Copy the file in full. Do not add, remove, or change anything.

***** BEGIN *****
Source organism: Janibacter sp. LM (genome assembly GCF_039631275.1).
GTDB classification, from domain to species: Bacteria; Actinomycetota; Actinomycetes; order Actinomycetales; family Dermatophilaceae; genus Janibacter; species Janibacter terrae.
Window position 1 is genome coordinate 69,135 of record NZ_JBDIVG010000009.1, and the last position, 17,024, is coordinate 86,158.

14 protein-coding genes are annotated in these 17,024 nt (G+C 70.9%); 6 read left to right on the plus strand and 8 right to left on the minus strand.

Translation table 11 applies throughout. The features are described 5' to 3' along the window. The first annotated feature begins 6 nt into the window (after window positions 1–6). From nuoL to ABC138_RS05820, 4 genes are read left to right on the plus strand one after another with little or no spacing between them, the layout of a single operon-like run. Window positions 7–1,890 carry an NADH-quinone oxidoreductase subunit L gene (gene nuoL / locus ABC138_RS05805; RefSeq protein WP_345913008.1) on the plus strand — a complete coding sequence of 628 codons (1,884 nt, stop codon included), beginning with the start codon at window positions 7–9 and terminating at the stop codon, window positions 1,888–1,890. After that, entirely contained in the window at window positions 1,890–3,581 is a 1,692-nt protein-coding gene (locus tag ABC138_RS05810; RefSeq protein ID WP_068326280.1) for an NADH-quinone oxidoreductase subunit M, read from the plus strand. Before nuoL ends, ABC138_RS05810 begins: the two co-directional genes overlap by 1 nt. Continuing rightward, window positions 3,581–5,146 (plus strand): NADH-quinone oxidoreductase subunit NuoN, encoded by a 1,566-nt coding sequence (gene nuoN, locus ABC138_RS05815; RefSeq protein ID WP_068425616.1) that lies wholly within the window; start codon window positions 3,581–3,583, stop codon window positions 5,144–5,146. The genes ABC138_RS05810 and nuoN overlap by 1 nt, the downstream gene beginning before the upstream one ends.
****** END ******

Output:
Source organism: Janibacter sp. LM (genome assembly GCF_039631275.1).
GTDB classification, from domain to species: Bacteria; Actinomycetota; Actinomycetes; order Actinomycetales; family Dermatophilaceae; genus Janibacter; species Janibacter terrae.
Window position 1 is genome coordinate 69,135 of record NZ_JBDIVG010000009.1, and the last position, 17,024, is coordinate 86,158.

14 protein-coding genes are annotated in these 17,024 nt (G+C 70.9%); 6 read left to right on the plus strand and 8 right to left on the minus strand.

Translation table 11 applies throughout. The features are described 5' to 3' along the window. The first annotated feature begins 6 nt into the window (after window positions 1–6). From nuoL to ABC138_RS05820, 4 genes are read left to right on the plus strand one after another with little or no spacing between them, the layout of a single operon-like run. Window positions 7–1,890 carry an NADH-quinone oxidoreductase subunit L gene (gene nuoL / locus ABC138_RS05805; RefSeq protein WP_345913008.1) on the plus strand — a complete coding sequence of 628 codons (1,884 nt, stop codon included), beginning with the start codon at window positions 7–9 and terminating at the stop codon, window positions 1,888–1,890. After that, entirely contained in the window at window positions 1,890–3,581 is a 1,692-nt protein-coding gene (locus tag ABC138_RS05810; RefSeq protein ID WP_068326280.1) for an NADH-quinone oxidoreductase subunit M, read from the plus strand. Before nuoL ends, ABC138_RS05810 begins: the two co-directional genes overlap by 1 nt. Continuing rightward, window positions 3,581–5,146 (plus strand): NADH-quinone oxidoreductase subunit NuoN, encoded by a 1,566-nt coding sequence (gene nuoN, locus ABC138_RS05815; RefSeq protein ID WP_068425616.1) that lies wholly within the window; start codon window positions 3,581–3,583, stop codon window positions 5,144–5,146. The genes ABC138_RS05810 and nuoN overlap by 1 nt, the downstream gene beginning before the upstream one ends.